Merrick’s Climate Reads

In The Intersectional Environmentalist, Leah Thomas writes, “The lack of representation of Black, Brown, Indigenous, Asian, low-income, LGBTQ+, disabled, and other marginalized voices has led to an ineffective form of mainstream environmentalism that doesn’t truly stand for the liberation of all people and the planet.” As Thomas suggests, a lack of representation in the environmental justice movement proves detrimental to addressing global issues effectively and equitably. Creating a society that supports the environment and all people living in it requires listening to, and acting in recognition of, the narratives of marginalized groups. 

Reading novels and articles published by individuals who belong to marginalized communities is a great way to educate yourself and allow your advocacy to be more comprehensive. Below are five books that I recommend as you learn more about the intersectionality of environmental issues. 


Black Faces, White Spaces by Carolyn Finney

In this study of the lack of interest in nature from BIPOC (Black, Indigenous, and People of Color), Carolyn Finney utilizes a variety of sources including film and literature to detail how the environment has been racialized in the United States. Finney details how the history of racial oppression in the United States, specifically the legacy of slavery and Jim Crow, has contributed to a society in which BIPOC are discouraged–and sometimes outright barred–from access to nature. In culminating her research, Finney also provides the reader with the work of various Black environmentalists who are building a more equitable and inclusive environmental justice movement. Black Faces, White Spaces demonstrates how systemic oppression creates barriers for marginalized communities in a variety of aspects of daily life, including what many perceive to be something accessible to all: time with nature. 


Braiding Sweetgrass: Indigenous Wisdom, Scientific Knowledge and the Teachings of Plants by Robin Wall Kimmerer

Robin Wall Kimmerer’s Braiding Sweetgrass details the relationship between botany and indigenous traditions. Kimmerer, a member of the Potawatomi Nation, focuses on the means by which Indigenous knowledge of plants can aid Western approaches to science. Braiding Sweetgrass is a refreshing acknowledgement that we are not inherently at odds with nature but can live in a reciprocal relationship with the natural world.


As Long as Grass Grows by Dina Gilio-Whitaker

Dina Gilio-Whitaker provides a detailed history of Indigenous experiences with governments and corporations to offer new means to address environmental injustice. Gilio-Whiataker’s book depicts the Indigenous struggle with treaty violations, finding subsistence, and the protection of sacred land in the face of those willing to destroy the environment for their own benefit. As Long as Grass Grows asserts the importance of looking into the history of injustice against Indigenous communities to create a movement that focuses on both equity and environmental sustainability.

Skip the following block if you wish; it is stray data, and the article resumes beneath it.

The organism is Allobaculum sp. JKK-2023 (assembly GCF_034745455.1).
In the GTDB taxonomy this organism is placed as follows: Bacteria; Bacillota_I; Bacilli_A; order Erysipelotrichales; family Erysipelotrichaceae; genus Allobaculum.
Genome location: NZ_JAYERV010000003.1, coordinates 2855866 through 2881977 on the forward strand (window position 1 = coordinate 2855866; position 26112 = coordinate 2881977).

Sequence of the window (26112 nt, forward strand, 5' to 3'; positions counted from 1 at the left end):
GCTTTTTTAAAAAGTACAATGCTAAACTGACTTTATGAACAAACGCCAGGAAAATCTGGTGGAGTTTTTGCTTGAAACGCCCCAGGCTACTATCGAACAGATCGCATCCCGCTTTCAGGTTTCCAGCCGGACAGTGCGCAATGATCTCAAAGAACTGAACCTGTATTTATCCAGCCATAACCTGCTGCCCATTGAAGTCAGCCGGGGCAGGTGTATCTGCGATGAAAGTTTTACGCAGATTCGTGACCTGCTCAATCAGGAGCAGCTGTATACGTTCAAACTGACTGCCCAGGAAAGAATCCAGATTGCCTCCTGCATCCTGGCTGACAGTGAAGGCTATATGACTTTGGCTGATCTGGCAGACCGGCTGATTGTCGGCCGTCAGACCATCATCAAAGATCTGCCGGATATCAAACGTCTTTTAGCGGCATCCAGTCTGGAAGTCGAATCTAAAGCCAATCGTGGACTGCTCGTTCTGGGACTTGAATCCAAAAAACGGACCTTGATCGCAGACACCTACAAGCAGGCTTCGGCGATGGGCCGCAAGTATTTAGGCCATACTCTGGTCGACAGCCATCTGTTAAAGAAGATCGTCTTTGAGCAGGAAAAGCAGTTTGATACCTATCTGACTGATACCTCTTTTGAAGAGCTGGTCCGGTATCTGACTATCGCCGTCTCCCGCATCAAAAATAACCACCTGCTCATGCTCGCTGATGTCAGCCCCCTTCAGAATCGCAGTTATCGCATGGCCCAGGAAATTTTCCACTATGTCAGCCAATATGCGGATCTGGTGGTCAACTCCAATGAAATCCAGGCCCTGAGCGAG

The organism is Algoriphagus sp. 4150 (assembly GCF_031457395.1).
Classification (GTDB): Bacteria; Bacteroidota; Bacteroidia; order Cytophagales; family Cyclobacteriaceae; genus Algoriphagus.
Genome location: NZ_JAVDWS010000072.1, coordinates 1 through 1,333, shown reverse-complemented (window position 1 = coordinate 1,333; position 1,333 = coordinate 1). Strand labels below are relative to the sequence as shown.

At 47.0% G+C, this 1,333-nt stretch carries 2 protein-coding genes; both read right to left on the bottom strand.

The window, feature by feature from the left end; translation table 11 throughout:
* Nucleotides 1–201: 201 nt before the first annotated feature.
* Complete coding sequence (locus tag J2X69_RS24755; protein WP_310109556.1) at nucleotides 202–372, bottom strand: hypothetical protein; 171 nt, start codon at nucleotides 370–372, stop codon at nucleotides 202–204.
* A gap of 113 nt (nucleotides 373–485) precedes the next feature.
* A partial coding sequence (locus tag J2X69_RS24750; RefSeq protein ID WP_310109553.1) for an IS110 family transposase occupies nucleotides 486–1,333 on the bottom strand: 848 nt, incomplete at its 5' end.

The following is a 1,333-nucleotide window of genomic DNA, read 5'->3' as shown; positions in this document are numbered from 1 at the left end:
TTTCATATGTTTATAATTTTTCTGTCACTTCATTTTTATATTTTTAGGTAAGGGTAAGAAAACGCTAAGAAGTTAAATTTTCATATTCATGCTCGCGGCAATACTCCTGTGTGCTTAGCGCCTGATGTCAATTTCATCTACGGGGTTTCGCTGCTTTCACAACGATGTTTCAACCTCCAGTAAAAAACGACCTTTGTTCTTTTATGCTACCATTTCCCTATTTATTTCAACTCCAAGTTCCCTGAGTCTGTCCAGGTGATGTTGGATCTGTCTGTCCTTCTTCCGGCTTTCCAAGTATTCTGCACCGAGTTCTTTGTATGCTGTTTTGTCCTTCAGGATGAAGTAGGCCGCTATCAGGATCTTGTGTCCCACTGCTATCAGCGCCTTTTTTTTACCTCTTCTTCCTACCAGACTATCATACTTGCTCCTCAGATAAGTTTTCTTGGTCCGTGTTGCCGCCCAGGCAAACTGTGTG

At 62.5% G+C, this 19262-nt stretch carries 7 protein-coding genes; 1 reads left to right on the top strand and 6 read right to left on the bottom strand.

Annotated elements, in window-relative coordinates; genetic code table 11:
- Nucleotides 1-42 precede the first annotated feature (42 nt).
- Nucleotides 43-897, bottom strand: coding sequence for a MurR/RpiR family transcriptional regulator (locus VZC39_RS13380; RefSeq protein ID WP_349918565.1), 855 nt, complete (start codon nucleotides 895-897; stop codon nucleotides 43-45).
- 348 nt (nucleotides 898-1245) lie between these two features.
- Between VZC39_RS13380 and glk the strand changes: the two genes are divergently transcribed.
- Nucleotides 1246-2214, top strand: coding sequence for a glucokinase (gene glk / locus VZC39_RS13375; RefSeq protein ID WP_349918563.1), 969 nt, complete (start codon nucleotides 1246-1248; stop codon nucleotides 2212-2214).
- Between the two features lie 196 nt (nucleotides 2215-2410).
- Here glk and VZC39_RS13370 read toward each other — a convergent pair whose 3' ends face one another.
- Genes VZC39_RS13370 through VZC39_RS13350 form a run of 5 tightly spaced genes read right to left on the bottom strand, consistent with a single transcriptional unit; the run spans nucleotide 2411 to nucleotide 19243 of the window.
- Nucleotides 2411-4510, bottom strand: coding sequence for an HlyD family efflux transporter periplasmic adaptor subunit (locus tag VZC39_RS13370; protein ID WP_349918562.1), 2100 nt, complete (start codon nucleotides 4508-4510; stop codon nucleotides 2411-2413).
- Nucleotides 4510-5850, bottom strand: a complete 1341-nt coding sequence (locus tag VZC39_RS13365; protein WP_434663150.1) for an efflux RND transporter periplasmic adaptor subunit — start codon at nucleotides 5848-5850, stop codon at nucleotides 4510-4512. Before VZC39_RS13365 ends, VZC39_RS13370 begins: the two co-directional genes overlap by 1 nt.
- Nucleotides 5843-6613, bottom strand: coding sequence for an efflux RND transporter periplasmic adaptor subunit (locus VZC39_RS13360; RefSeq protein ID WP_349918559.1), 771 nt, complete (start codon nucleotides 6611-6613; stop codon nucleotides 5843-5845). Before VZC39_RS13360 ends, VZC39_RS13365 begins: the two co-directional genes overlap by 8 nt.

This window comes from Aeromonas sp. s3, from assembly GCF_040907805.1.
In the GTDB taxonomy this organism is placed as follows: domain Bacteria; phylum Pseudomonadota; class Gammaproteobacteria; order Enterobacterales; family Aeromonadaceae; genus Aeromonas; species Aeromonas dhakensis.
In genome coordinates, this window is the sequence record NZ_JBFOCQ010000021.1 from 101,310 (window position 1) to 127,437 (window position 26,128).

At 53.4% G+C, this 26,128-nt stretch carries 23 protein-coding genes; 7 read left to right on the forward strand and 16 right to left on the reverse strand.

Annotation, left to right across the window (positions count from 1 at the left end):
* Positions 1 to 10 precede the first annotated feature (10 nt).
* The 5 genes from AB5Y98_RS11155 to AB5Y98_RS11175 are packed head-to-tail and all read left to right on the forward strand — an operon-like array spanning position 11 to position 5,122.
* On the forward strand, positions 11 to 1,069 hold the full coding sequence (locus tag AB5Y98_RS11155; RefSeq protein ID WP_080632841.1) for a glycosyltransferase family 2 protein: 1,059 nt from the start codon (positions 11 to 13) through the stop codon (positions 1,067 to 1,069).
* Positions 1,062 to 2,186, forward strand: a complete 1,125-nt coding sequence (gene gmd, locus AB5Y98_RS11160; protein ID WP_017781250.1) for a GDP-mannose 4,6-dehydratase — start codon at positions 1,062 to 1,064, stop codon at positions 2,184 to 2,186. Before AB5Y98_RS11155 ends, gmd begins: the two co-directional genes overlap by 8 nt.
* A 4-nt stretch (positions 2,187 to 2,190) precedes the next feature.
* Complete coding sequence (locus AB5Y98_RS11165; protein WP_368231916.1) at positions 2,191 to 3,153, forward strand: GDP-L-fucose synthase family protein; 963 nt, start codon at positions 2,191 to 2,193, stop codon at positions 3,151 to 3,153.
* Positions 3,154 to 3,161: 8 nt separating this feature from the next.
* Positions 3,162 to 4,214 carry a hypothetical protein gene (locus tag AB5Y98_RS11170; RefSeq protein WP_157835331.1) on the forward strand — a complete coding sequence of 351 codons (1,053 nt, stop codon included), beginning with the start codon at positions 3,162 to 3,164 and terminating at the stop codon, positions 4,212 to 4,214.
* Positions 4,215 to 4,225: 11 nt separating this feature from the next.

All We Can Save by Ayana Elizabeth Johnson and Katharine K. Wilkinson

All We Can Save is an anthology of pieces by 60 women who are committed to uplifting the power of feminist environmentalism. With a mixture of essays, poetry, and art, the style of the anthology acknowledges how gendered bias limits collaboration and creates hardships in the climate movement. Moreover, the pieces highlight those who are fighting for more inclusive perspectives. The pieces show that efforts toward environmental justice can be more powerful and effective with the incorporation of gender minorities.

If you are looking to get involved with efforts related to those discussed in this book, check out this link to the authors’ organization.


The Intersectional Environmentalist by Leah Thomas

Leah Thomas, the activist who coined the term “Intersectional Environmentalism,” writes in The Intersectional Environmentalist about  how BIPOC are disproportionately impacted by environmental injustice and how developing an intersectional lens is critical to progress. She describes the link between racism and environmentalism, arguing that in order to save the planet, an equitable society must exist. A deep dive into privilege, racism, and environmental justice, The Intersectional Environmentalist acts to demand change and motivates us all to critically examine intersectional oppression in a deeper way.

It is important to acknowledge that this is not an exhaustive list of the multitude of narratives often lost in a movement that lacks, and sometimes strategically neglects, the voices of marginalized individuals. Likewise, reading a book is just a single step in contributing to a more equitable environmental justice movement. No matter how thorough the book may be and how much knowledge you may gain from it, continue to educate yourself and act to ensure that the environmental work you do acknowledges intersectional oppression. A great way to begin getting involved is to check out Leah Thomas’ online toolkit at this link!


Merrick Rash, Sustainability Communications Intern at the Zilkha Center